• [0010]
    FIG. 4 is a schematic diagram of one embodiment of a circuit that may implement the process of FIG. 3.
  • [0011]
    FIG. 5 is another schematic diagram of another embodiment of a circuit that may implement the example process of FIG. 3.
  • [0012]
    FIGS. 6 a-6 d depict embodiments of the present invention for dimming a compact fluorescent bulb.
  • [0013]
    FIGS. 7 a and 7 b represent different amounts of energy provided to a CFL at different dimming levels.
  • [0014]
    FIG. 8 represents one embodiment of a light harvesting system.
  • [0015]
    FIG. 9 represents another embodiment of the present invention in a light-dimming system.
  • DETAILED DESCRIPTION
  • [0016]
    Methods and apparatus for dimming light sources are described herein. In the described examples, a dimmer circuit allows an operator to control the intensity of the light emitted by a light source with little or no flickering of the light. In addition, the dimmer circuit can be used with ballasts for gas discharge lamps (e.g., fluorescent lamps, etc.) as well as traditional light sources (e.g., an incandescent lamp, etc.) and other types (e.g., LED, etc.). Thus, the dimming system can be used with various light sources.
  • [0017]
    FIG. 1 a illustrates a block diagram of a lighting system 100 implementing a ballast with a conventional dimmer circuit. As will be described in detail below, the conventional lighting system 100 is generally not implemented with conventional gas discharge lamps because of substantial flickering that can occur due to the interaction between a dimmer circuit 120 and a ballast 115. In FIG. 1 a, a power source 105 (e.g., an alternating line voltage/current, such as a household power source, etc.), which typically has a current/voltage that alternates at a line frequency of the power source (e.g., 60 Hz in the U.S., and 50 Hz in other countries, etc.), is coupled to the ballast 115 via the dimmer circuit 120. As used herein (and excluding any material incorporated by reference), “line” in this context refers to “power line” and thus the “line frequency” is the frequency in Hertz of the current or voltage provided by the external power source. Further, generally the term “coupled” is used herein (and excluding any material incorporated by reference) in distinction from the term “connected”, whereby “coupled” means that energy (e.g., voltage or current, etc.) may be transferred from one point to another, typically via, but not necessarily, another element (resistor, diode, transistor, etc.), whereas “connected” means energy is transferred from one point to another without an intervening element, e.g., it is transferred via a wire or logical equivalent thereof. The dimmer circuit 120 limits the average voltage into ballast 115. Dimmer circuit 120 may be adjustable by an operator (the user of the dimmer) and allows the operator to limit the amount of energy provided from the dimmer circuit 120 into the ballast 115. The dimmer circuit 120 allows the operator to control the intensity of the light emitted from a light source 125 (e.g., a gas discharge lamp, an incandescent bulb, a light emitting diode (LED), etc.) coupled to ballast 115.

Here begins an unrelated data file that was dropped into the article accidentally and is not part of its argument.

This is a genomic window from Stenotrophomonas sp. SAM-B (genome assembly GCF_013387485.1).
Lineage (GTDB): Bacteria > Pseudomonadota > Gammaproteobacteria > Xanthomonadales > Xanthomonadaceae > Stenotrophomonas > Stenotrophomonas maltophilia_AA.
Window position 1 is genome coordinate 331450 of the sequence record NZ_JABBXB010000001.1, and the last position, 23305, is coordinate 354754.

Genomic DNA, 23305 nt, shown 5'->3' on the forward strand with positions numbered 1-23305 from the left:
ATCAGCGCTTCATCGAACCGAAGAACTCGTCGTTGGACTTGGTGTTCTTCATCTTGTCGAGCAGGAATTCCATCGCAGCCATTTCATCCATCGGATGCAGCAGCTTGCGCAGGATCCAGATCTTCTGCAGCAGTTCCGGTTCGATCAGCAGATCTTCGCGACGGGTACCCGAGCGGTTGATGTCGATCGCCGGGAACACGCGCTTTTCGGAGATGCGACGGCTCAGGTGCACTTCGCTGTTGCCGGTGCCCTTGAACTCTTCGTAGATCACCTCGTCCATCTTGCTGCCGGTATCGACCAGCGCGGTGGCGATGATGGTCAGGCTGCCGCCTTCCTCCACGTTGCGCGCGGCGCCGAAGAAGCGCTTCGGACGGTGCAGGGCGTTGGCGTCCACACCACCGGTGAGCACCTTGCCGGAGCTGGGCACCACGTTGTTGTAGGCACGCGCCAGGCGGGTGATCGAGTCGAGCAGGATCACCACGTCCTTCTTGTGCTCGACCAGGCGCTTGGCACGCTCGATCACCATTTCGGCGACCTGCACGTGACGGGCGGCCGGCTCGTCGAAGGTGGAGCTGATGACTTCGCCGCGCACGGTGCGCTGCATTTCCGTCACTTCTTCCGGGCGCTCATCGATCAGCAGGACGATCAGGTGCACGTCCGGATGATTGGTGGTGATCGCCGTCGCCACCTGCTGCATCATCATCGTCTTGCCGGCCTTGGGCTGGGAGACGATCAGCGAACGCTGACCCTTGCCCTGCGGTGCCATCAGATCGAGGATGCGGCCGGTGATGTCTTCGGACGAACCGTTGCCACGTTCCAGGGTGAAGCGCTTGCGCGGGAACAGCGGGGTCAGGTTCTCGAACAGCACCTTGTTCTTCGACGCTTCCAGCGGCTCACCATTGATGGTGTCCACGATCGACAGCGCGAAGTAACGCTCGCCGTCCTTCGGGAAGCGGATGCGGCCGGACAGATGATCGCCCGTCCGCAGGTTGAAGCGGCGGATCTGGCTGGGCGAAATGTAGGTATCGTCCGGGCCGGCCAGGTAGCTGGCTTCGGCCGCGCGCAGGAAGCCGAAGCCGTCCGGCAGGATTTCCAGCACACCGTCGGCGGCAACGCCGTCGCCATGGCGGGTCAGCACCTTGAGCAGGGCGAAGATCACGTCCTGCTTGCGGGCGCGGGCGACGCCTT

• [0018]